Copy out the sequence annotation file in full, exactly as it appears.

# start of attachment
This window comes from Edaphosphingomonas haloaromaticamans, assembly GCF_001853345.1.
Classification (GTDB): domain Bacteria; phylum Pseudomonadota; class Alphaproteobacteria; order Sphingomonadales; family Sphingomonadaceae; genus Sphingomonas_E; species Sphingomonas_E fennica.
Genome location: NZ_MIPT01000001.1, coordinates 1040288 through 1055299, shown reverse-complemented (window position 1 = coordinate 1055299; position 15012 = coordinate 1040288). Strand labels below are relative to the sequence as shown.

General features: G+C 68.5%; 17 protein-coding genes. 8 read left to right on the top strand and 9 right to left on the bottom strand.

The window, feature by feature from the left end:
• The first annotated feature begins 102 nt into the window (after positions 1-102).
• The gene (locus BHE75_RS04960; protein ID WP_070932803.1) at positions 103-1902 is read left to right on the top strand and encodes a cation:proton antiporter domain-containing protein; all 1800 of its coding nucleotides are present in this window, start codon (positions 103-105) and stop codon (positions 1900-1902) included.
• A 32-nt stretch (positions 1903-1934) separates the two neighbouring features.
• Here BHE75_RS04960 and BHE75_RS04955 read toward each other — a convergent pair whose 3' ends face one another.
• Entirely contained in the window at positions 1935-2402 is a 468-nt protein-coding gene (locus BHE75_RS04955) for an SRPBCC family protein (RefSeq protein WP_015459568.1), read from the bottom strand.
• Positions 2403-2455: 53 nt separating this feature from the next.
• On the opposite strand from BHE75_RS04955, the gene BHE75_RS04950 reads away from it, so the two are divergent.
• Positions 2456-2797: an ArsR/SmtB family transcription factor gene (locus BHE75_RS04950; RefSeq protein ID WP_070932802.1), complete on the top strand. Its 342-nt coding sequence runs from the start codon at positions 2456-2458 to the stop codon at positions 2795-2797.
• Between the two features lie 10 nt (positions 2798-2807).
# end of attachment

This window comes from Edaphosphingomonas haloaromaticamans, assembly GCF_001853345.1.
Classification (GTDB): domain Bacteria; phylum Pseudomonadota; class Alphaproteobacteria; order Sphingomonadales; family Sphingomonadaceae; genus Sphingomonas_E; species Sphingomonas_E fennica.
Genome location: NZ_MIPT01000001.1, coordinates 1040288 through 1055299, shown reverse-complemented (window position 1 = coordinate 1055299; position 15012 = coordinate 1040288). Strand labels below are relative to the sequence as shown.

General features: G+C 68.5%; 17 protein-coding genes. 8 read left to right on the top strand and 9 right to left on the bottom strand.

The window, feature by feature from the left end:
• The first annotated feature begins 102 nt into the window (after positions 1-102).
• The gene (locus BHE75_RS04960; protein ID WP_070932803.1) at positions 103-1902 is read left to right on the top strand and encodes a cation:proton antiporter domain-containing protein; all 1800 of its coding nucleotides are present in this window, start codon (positions 103-105) and stop codon (positions 1900-1902) included.
• A 32-nt stretch (positions 1903-1934) separates the two neighbouring features.
• Here BHE75_RS04960 and BHE75_RS04955 read toward each other — a convergent pair whose 3' ends face one another.
• Entirely contained in the window at positions 1935-2402 is a 468-nt protein-coding gene (locus BHE75_RS04955) for an SRPBCC family protein (RefSeq protein WP_015459568.1), read from the bottom strand.
• Positions 2403-2455: 53 nt separating this feature from the next.
• On the opposite strand from BHE75_RS04955, the gene BHE75_RS04950 reads away from it, so the two are divergent.
• Positions 2456-2797: an ArsR/SmtB family transcription factor gene (locus BHE75_RS04950; RefSeq protein ID WP_070932802.1), complete on the top strand. Its 342-nt coding sequence runs from the start codon at positions 2456-2458 to the stop codon at positions 2795-2797.
• Between the two features lie 10 nt (positions 2798-2807).